Bloomberg News

Credit Swaps Fall as Bernanke Says Accommodative Policy Needed

March 26, 2012

A benchmark gauge of U.S. company credit risk snapped two days of increases as Federal Reserve Chairman Ben S. Bernanke’s comment that accommodative policy is still needed encouraged investors, and on speculation of an increase in Europe’s bailout fund.

The Markit CDX North America Investment Grade Index of credit-default swaps, which investors use to hedge against losses on corporate debt or to speculate on creditworthiness, fell 2.5 basis points to a mid-price of 89 basis points at 5:07 p.m. in New York, according to Markit Group Ltd.

The measure dropped as Bernanke said monetary easing will be required to help bring down the unemployment rate, which is at a three-year low. German Chancellor Angela Merkel, citing “fragility” in Spain and Portugal, gave her first indication she is prepared to allow increased funding to contain the European sovereign-debt crisis, which has been threatening to infect the global financial system.

“Bernanke’s comments will help maintain the calm that existed in the markets during the past several months,” Michael Kraft, senior portfolio manager at Vanderbilt Avenue Asset Management LLC, wrote in an e-mail. “The Fed wants to help build investor confidence by displaying vigilance with respect to keeping rates low.”

The jobless rate is still “elevated” even as the economic outlook has improved, the Federal Open Market Committee said in its March 13 statement. The central bank has said it will keep borrowing rates near zero through late 2014.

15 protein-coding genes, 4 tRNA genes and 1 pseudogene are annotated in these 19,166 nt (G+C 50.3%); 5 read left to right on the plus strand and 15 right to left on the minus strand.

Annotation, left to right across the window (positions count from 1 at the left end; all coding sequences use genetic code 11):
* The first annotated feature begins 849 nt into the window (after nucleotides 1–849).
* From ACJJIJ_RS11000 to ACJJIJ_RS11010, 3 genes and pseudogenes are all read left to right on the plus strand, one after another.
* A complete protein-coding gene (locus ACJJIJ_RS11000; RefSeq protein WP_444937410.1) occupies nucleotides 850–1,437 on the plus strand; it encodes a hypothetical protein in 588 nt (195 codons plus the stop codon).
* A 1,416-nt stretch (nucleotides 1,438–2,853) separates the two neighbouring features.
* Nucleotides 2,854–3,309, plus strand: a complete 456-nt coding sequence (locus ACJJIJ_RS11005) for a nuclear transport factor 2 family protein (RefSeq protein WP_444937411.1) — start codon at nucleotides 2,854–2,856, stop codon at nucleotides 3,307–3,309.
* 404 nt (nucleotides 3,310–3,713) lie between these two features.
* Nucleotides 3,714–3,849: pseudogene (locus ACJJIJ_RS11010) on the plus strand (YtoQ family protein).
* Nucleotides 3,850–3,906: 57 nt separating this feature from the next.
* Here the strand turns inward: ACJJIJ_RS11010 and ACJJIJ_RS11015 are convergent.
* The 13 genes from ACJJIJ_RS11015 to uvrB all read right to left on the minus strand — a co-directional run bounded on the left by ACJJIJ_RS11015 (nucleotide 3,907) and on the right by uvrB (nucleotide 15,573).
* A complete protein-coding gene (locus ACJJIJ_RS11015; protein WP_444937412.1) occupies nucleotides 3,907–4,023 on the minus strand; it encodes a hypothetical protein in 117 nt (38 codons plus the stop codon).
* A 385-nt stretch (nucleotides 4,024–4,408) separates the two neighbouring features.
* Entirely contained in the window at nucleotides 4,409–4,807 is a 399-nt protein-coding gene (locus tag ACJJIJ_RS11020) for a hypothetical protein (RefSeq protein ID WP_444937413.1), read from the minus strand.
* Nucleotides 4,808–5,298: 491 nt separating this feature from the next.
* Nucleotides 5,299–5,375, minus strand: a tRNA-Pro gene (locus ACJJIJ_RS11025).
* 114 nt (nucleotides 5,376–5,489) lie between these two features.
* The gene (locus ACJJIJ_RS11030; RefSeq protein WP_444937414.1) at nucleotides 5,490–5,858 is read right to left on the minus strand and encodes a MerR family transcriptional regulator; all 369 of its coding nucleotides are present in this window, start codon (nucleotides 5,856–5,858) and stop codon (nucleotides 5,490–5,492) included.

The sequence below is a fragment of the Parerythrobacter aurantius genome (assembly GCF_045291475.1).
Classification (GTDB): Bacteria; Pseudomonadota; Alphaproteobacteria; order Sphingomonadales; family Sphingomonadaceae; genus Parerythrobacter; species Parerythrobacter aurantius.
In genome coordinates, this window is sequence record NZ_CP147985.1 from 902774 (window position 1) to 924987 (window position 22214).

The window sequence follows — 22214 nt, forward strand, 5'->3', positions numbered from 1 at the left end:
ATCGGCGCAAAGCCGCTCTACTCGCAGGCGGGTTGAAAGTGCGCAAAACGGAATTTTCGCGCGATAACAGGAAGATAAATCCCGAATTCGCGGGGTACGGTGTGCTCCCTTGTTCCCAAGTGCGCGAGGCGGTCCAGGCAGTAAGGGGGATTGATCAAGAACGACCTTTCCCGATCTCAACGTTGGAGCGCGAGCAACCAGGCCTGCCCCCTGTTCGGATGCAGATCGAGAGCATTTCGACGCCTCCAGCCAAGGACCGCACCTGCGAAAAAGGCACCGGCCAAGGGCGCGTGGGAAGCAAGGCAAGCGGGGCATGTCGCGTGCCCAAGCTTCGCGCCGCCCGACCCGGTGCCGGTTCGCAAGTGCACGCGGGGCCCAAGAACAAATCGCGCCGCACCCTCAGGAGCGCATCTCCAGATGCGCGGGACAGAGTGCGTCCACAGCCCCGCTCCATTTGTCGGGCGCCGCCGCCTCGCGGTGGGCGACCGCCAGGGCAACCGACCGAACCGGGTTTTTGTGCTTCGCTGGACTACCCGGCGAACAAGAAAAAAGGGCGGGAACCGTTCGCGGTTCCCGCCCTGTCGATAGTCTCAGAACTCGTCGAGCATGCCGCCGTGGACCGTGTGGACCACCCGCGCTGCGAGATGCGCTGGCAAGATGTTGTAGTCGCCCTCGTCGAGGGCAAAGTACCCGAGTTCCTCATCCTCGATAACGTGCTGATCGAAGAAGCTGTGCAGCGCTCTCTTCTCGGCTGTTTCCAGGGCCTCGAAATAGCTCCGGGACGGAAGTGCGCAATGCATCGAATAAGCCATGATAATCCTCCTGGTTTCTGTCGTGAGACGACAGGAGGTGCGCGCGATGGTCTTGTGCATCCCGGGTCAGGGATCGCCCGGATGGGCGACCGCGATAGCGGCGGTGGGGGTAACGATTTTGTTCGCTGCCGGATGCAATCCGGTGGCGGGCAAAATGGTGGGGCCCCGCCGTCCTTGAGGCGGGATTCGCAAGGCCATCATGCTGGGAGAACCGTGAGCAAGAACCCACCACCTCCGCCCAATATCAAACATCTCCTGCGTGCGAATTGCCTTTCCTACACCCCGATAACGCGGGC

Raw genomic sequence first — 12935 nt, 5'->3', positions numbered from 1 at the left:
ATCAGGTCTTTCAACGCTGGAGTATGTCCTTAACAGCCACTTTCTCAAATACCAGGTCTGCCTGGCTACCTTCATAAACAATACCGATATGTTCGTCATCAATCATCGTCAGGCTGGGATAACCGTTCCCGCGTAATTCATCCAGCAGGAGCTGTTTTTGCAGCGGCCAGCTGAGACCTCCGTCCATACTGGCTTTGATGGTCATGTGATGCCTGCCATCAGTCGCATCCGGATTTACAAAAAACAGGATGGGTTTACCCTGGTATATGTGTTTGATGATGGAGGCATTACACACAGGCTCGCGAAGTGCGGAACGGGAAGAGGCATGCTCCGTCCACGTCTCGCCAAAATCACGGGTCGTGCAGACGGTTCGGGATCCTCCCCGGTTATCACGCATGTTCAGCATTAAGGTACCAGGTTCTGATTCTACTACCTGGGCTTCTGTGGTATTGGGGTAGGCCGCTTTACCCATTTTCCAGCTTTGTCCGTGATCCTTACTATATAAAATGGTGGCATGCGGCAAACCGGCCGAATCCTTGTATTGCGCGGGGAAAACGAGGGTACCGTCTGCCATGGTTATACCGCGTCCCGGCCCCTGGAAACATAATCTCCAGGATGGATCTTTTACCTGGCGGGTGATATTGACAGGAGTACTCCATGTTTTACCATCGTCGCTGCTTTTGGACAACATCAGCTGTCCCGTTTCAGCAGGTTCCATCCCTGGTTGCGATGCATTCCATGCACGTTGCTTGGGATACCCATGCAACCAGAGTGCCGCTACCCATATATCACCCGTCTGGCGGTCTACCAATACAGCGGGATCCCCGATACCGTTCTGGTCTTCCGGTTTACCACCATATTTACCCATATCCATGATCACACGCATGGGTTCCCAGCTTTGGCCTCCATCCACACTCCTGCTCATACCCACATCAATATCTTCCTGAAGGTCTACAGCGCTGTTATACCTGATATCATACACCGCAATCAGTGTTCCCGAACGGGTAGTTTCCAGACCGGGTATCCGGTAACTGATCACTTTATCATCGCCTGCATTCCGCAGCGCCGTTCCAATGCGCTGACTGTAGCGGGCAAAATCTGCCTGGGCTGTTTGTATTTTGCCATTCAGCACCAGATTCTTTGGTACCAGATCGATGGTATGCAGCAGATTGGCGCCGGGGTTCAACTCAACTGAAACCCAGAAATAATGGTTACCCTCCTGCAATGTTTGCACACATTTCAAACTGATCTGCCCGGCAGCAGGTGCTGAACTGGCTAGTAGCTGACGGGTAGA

Low Rates Risk

“There still remains the risk that rates remain too low for too long, but Bernanke has at least clarified his rationale, which the market seems to be buying for now,” Marc Pinto, head of corporate bond strategy at New York-based Susquehanna International Group, wrote in an e-mail. “He appears ready to use the tools available to him until that jobs number is normalized.”

Markit rolled out a new version of the CDX index, Series 18, last week after Series 17 reached a more than one-year low of 84.7 basis points on March 19. New versions of the index, which banks, hedge funds and other investors use to hedge against losses or to speculate on creditworthiness, are created in September and March. Companies are replaced if they no longer have appropriate credit grades, aren’t among the most actively traded borrowers or fail to meet other criteria.

Credit swaps typically rise as investor confidence deteriorates and fall as it improves. The contracts pay the buyer face value if a borrower fails to meet its obligations, less the value of the defaulted debt. A basis point equals $1,000 annually on a contract protecting $10 million of debt.

To contact the reporter on this story: Sridhar Natarajan in New York at snatarajan15@bloomberg.net

To contact the editor responsible for this story: Alan Goldstein at agoldstein5@bloomberg.net


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